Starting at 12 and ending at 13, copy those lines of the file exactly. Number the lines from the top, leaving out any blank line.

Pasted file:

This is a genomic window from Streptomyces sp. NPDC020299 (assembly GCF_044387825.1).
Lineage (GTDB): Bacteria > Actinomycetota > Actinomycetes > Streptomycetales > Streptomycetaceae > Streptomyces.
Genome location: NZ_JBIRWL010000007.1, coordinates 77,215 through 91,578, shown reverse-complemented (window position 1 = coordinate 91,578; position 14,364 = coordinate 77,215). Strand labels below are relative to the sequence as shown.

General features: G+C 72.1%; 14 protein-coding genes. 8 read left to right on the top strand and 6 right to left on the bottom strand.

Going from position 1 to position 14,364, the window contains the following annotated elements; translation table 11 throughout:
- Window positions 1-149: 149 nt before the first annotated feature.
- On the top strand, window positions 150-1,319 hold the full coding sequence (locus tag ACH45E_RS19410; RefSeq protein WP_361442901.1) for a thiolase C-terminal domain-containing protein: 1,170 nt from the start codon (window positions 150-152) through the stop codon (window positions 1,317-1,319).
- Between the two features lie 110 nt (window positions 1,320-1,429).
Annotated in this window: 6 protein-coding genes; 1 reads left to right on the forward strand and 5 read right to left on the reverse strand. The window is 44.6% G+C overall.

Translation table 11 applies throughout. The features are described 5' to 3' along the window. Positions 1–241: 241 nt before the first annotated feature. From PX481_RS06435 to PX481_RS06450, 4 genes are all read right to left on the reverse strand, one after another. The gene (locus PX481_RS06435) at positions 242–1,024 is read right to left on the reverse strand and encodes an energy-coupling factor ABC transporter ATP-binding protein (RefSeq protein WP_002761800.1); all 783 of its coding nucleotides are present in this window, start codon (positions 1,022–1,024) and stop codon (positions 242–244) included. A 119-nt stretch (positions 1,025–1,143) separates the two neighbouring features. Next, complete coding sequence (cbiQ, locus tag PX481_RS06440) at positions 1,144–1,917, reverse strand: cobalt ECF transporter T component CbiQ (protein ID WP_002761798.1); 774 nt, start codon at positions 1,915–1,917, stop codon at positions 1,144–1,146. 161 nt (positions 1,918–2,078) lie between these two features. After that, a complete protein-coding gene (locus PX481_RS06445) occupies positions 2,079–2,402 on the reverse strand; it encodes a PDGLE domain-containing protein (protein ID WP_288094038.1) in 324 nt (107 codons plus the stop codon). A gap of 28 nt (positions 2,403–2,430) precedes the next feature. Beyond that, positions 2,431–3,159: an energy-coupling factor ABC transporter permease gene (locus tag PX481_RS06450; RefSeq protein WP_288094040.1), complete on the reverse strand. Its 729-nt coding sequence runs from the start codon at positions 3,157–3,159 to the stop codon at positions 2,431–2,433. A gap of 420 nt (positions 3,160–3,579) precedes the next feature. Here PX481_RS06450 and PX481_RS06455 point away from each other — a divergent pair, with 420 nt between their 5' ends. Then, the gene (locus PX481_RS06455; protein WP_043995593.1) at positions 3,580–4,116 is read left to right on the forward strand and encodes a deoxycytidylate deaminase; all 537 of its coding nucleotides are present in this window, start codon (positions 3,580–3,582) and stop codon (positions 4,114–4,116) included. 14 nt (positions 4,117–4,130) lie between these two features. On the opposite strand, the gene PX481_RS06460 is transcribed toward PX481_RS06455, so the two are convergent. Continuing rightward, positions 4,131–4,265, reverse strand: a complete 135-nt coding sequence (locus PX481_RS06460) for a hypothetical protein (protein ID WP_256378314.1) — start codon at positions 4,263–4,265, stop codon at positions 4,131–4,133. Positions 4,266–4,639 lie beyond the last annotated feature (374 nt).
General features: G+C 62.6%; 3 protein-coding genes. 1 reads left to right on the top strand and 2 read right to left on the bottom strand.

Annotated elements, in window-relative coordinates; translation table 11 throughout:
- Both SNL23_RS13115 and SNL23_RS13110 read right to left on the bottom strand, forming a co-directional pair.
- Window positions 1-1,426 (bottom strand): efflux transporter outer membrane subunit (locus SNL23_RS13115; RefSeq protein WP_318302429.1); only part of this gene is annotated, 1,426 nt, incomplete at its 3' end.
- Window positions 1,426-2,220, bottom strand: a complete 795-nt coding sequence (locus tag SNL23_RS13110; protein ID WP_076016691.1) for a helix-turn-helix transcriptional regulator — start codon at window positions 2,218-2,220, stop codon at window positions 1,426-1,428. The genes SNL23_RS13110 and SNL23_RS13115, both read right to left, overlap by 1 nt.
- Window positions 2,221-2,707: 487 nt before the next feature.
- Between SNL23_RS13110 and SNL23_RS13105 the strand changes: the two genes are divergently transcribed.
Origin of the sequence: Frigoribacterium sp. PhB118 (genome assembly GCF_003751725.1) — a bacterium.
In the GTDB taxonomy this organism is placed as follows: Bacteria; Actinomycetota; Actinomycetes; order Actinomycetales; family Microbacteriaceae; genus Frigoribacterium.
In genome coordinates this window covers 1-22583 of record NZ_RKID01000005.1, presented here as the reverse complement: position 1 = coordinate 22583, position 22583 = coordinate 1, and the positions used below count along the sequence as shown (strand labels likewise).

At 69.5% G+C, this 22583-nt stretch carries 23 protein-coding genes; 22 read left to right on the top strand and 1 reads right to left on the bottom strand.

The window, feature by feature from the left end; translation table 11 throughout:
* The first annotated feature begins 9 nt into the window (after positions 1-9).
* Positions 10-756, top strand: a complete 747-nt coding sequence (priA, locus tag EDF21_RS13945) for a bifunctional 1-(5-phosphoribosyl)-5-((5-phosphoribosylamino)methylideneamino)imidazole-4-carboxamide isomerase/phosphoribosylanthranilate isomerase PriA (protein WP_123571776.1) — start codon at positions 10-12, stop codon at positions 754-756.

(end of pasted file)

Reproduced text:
Annotated elements, in window-relative coordinates; translation table 11 throughout:
- Both SNL23_RS13115 and SNL23_RS13110 read right to left on the bottom strand, forming a co-directional pair.